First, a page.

Linguistics classes seem to be mostly concerned with analyzing language in its spoken form. Written language is seen as almost "parasitic" to spoken language. A language's orthography generally gives an unreliable reflection of its structure. As such, I've been told that you only need to examine language in its spoken form to understand its morphology. However, I feel that this is a rather myopic approach to morphological analysis. For example, consider the relationship between the words 'sign' and 'signify'. Note that 'sign' has a silent 'g', where 'signify' does not. Casually browsing the online etymology dictionary, you can observe that the Latin word 'signum' evolved the old french word 'signe', which evolved into 'sign', which in turn evolved into 'signify'. The orthography, though unstandardized at the time, may explain how /g/ remained recessive in 'sign' and was transferred to 'signified'. I understand that pronunciation was very different in the early 13c, and that this probably is not a very good example. (I know nothing about historical linguistics.) There are probably other processes at work for my specific example. But I hope you can understand the concept which I am trying to convey. Why don't we consider a language's orthography when doing morphological analysis?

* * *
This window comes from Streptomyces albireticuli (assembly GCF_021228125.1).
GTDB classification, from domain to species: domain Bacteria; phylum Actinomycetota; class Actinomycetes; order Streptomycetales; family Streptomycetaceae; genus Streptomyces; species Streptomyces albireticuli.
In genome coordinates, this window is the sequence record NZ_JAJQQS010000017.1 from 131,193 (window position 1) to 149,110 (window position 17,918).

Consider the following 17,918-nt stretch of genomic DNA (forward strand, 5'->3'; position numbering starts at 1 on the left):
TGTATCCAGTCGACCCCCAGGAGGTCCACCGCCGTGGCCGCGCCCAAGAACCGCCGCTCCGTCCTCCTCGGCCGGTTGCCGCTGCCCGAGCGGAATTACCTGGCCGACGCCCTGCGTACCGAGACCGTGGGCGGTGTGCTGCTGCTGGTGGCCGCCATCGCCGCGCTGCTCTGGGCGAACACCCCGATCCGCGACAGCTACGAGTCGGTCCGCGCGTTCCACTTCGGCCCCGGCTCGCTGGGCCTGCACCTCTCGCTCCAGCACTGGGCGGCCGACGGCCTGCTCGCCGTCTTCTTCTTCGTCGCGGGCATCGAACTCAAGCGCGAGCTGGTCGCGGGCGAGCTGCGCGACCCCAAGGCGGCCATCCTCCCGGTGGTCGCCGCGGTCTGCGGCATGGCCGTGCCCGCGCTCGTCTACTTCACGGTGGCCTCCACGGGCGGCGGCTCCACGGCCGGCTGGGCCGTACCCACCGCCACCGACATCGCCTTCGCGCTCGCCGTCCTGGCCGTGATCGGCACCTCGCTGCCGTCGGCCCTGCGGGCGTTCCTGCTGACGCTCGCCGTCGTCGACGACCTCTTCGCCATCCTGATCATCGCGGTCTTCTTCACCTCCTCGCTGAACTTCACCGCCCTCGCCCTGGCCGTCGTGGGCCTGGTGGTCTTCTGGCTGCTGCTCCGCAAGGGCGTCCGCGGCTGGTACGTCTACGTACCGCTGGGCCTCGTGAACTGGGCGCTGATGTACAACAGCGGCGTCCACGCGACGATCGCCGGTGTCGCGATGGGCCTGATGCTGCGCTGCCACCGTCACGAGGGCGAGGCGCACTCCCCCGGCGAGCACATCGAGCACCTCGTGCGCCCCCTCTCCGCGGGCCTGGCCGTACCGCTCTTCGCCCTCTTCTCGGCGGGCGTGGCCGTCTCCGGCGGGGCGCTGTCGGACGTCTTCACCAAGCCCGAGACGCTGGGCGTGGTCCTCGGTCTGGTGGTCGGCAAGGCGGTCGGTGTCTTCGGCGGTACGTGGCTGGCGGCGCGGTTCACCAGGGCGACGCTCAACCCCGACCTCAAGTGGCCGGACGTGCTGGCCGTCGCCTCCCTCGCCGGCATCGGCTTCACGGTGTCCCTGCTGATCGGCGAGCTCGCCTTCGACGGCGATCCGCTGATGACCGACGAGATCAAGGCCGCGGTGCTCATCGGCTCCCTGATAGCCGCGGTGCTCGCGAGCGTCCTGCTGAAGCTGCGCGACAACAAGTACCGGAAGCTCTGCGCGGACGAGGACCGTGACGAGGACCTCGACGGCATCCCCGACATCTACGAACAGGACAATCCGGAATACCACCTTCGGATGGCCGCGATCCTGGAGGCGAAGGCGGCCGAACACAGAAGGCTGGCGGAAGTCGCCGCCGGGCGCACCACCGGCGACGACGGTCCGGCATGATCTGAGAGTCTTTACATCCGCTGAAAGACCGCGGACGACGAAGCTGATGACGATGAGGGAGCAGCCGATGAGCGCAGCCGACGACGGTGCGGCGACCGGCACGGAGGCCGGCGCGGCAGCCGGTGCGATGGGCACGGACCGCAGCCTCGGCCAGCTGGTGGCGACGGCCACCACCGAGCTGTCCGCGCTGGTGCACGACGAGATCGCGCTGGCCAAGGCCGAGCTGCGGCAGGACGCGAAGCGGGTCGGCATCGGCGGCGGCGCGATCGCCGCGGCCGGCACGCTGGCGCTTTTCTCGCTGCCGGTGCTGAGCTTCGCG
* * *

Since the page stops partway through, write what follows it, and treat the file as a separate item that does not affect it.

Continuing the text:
It is not correct to say “that the Latin word 'signum' evolved into 'sign', which in turn evolved into 'signify'”. The English words “sign” and “signify” are both borrowed from Old French, which had them from Latin. English does not allow the cluster /gn/ in word-final position; that is why the /g/ is lost in “sign” but retained in “signify”. It is about phonology, not orthography.
Common knowledge of writing in a society can and does have an effect on the language structure, and it's been noted:
There's this Israeli linguist (I've forgotten his name) who says so-called Modern Hebrew isn't really a Semitic language... he argues in one of his books how Chinese writing has had a profound effect in the language, by altering the way new words are created and how borrowings are adapted.
I vaguely remember Saussure mentioning in a sentence in one of his books "I've been told people in Paris now pronounce the 't' in 'sept' ". I found that really odd, for I had been taught uttering "set" was THE correct way to pronounce 7 in French. So clearly Parisians of his time were adopting an artificial pronunciation based on spelling, which then was declared the standard.